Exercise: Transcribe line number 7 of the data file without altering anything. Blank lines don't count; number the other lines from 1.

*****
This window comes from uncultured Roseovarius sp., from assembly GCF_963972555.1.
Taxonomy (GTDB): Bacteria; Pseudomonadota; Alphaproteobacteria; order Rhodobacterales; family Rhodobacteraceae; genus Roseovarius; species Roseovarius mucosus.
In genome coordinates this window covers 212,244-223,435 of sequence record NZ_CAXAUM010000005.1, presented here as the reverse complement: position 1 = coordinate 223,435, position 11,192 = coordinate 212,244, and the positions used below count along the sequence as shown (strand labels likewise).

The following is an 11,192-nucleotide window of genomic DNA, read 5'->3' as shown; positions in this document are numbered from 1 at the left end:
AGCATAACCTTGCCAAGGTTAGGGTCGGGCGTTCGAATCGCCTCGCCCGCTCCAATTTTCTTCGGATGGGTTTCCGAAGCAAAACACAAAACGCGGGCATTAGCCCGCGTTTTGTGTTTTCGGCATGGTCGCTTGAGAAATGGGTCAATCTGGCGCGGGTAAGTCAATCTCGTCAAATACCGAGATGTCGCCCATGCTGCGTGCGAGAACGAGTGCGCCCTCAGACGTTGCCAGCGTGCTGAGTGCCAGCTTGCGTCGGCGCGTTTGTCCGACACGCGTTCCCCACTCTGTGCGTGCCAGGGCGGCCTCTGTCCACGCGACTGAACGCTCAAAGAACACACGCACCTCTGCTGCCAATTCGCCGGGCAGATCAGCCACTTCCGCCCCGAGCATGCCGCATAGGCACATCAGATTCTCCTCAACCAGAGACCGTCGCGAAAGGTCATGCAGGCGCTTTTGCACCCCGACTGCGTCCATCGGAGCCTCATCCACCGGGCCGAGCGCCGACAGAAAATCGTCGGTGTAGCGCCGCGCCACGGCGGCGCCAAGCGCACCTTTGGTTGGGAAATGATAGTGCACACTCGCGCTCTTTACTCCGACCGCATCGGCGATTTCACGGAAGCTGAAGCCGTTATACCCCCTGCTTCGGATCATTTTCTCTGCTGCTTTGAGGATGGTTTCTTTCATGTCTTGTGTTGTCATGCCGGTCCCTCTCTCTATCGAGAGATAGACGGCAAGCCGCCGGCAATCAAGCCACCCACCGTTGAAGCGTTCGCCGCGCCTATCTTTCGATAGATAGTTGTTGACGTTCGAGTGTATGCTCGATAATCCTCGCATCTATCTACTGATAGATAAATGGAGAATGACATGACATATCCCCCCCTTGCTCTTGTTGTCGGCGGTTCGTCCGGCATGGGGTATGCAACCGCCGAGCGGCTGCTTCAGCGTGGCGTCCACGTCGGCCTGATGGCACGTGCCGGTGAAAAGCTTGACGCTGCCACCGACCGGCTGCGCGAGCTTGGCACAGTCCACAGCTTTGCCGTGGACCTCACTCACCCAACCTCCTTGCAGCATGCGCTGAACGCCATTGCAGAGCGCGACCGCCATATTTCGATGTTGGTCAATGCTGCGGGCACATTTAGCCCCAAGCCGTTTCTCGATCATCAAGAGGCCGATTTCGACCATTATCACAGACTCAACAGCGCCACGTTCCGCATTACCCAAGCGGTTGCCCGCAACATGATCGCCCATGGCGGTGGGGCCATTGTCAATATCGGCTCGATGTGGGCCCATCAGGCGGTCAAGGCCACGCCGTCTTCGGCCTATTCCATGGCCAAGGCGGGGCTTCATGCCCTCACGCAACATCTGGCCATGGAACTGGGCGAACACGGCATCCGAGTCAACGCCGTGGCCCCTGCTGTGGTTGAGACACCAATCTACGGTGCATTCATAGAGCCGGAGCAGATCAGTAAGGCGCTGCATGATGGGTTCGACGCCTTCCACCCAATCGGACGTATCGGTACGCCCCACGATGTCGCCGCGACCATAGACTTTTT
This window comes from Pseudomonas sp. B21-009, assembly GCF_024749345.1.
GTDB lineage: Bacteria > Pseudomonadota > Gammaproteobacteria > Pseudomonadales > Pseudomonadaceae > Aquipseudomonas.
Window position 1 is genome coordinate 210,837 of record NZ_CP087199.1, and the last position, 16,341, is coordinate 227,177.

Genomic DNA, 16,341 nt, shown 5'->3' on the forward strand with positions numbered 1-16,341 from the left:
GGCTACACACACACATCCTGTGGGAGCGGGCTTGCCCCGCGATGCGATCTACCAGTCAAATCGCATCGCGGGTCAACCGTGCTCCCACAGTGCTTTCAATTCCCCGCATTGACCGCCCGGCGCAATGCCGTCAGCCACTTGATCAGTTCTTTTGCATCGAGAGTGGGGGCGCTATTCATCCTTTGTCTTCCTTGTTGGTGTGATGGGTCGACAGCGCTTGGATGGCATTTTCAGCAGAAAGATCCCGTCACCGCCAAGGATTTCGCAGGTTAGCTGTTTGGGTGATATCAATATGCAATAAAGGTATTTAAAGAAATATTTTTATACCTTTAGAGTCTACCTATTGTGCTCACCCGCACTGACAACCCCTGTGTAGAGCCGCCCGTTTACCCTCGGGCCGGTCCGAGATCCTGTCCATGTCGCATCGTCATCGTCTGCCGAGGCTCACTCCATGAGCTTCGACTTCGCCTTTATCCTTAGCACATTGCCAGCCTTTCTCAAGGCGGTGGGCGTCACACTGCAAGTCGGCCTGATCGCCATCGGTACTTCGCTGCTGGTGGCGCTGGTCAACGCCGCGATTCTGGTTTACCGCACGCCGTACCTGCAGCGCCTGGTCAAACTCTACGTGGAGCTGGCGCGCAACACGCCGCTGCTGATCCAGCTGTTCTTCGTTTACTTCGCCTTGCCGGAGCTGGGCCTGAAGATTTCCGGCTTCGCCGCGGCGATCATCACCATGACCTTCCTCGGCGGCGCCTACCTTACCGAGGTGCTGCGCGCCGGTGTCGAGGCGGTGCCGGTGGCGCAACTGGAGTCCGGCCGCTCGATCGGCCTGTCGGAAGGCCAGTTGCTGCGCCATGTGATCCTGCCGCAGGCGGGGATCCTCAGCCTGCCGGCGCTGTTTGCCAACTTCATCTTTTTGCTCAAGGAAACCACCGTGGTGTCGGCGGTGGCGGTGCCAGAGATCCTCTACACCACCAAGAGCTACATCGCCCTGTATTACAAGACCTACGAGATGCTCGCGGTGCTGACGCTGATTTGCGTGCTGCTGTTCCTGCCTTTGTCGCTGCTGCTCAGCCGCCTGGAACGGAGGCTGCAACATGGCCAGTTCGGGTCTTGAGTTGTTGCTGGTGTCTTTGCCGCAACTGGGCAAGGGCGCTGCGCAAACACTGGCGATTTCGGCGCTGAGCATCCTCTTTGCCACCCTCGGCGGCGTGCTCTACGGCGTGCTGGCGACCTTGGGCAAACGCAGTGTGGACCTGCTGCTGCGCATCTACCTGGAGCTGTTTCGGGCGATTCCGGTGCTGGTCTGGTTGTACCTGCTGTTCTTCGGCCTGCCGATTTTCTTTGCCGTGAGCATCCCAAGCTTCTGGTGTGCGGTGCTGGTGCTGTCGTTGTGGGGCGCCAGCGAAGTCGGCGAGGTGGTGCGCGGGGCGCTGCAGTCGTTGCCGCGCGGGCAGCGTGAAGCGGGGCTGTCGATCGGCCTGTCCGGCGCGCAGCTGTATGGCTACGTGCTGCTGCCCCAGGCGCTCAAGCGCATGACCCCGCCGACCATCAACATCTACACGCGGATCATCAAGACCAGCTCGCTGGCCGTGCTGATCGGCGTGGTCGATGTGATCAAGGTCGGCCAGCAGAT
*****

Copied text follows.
GTDB lineage: Bacteria > Pseudomonadota > Gammaproteobacteria > Pseudomonadales > Pseudomonadaceae > Aquipseudomonas.